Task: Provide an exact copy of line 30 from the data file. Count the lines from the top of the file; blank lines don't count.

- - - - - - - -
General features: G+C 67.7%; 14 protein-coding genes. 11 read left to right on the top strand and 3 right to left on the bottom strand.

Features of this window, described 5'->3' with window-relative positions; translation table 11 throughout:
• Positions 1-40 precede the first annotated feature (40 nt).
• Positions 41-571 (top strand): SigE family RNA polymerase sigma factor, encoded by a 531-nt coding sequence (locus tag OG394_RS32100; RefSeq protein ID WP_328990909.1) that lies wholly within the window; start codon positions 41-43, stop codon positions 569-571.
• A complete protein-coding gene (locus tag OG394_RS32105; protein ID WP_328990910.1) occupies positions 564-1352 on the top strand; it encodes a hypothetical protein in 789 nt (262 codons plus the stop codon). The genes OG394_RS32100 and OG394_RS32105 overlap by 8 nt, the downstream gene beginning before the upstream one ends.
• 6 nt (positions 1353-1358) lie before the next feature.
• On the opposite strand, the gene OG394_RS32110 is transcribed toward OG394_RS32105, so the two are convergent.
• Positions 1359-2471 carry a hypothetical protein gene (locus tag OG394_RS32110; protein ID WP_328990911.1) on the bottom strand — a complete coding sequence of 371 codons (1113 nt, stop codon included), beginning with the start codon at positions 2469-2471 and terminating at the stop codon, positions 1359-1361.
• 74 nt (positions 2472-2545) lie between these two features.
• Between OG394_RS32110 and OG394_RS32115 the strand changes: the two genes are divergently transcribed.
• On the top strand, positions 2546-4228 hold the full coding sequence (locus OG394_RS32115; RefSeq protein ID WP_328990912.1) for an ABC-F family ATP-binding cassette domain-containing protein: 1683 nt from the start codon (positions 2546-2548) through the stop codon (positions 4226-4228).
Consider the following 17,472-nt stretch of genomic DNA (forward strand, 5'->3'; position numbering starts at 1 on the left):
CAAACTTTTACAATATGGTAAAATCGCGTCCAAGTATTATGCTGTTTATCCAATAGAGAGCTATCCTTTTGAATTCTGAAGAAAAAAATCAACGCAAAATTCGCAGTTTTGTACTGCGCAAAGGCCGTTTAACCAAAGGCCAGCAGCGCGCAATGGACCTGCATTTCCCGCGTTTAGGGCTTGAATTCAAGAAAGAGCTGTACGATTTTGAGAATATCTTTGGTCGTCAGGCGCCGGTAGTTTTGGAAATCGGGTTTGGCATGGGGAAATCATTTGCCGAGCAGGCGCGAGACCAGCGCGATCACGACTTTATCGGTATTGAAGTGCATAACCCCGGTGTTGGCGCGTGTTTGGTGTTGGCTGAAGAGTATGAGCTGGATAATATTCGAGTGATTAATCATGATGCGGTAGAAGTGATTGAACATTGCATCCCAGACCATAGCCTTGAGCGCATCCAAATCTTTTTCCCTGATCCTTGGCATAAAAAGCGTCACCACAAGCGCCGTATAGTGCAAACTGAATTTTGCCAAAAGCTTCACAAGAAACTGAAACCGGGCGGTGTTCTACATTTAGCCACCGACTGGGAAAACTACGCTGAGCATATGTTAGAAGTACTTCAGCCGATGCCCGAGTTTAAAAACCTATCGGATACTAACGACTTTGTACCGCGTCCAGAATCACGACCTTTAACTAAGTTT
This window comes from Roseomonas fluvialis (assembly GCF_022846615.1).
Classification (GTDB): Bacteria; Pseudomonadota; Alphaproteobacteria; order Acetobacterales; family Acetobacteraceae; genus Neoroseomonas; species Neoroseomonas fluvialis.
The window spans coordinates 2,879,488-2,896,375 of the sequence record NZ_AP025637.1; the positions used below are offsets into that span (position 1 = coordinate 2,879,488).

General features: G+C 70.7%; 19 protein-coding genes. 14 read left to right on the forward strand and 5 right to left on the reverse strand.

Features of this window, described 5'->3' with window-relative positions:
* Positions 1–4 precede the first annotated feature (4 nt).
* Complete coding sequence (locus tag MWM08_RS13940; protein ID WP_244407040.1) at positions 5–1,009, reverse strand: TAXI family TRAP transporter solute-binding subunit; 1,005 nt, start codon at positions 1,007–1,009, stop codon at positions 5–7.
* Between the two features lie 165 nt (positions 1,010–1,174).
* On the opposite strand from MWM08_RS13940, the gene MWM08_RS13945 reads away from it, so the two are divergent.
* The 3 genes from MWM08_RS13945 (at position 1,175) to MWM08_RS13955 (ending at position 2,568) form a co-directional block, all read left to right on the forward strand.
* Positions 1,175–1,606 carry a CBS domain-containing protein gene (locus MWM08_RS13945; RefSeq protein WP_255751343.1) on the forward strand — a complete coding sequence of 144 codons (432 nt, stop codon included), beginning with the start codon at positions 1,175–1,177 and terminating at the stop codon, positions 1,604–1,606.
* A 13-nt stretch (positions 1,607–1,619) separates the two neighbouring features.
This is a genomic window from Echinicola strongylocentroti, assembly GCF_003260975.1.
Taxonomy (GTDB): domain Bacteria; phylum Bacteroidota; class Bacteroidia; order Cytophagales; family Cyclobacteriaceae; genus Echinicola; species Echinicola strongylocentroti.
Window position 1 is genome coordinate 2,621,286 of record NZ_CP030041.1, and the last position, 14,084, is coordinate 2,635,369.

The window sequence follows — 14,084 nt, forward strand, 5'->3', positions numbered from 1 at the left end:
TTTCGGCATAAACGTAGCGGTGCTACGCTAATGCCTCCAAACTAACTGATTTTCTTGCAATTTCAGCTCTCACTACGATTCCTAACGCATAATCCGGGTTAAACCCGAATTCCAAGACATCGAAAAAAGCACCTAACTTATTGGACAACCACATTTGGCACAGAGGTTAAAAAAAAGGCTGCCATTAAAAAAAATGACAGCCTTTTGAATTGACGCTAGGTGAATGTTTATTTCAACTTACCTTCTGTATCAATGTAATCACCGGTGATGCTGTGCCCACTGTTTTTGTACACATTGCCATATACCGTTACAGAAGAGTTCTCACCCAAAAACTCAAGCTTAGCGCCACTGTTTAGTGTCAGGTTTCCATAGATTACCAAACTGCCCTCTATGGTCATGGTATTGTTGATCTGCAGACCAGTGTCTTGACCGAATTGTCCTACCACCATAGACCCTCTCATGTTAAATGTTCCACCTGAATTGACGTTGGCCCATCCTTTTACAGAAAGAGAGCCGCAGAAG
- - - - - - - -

TTTCGGCATAAACGTAGCGGTGCTACGCTAATGCCTCCAAACTAACTGATTTTCTTGCAATTTCAGCTCTCACTACGATTCCTAACGCATAATCCGGGTTAAACCCGAATTCCAAGACATCGAAAAAAGCACCTAACTTATTGGACAACCACATTTGGCACAGAGGTTAAAAAAAAGGCTGCCATTAAAAAAAATGACAGCCTTTTGAATTGACGCTAGGTGAATGTTTATTTCAACTTACCTTCTGTATCAATGTAATCACCGGTGATGCTGTGCCCACTGTTTTTGTACACATTGCCATATACCGTTACAGAAGAGTTCTCACCCAAAAACTCAAGCTTAGCGCCACTGTTTAGTGTCAGGTTTCCATAGATTACCAAACTGCCCTCTATGGTCATGGTATTGTTGATCTGCAGACCAGTGTCTTGACCGAATTGTCCTACCACCATAGACCCTCTCATGTTAAATGTTCCACCTGAATTGACGTTGGCCCATCCTTTTACAGAAAGAGAGCCGCAGAAG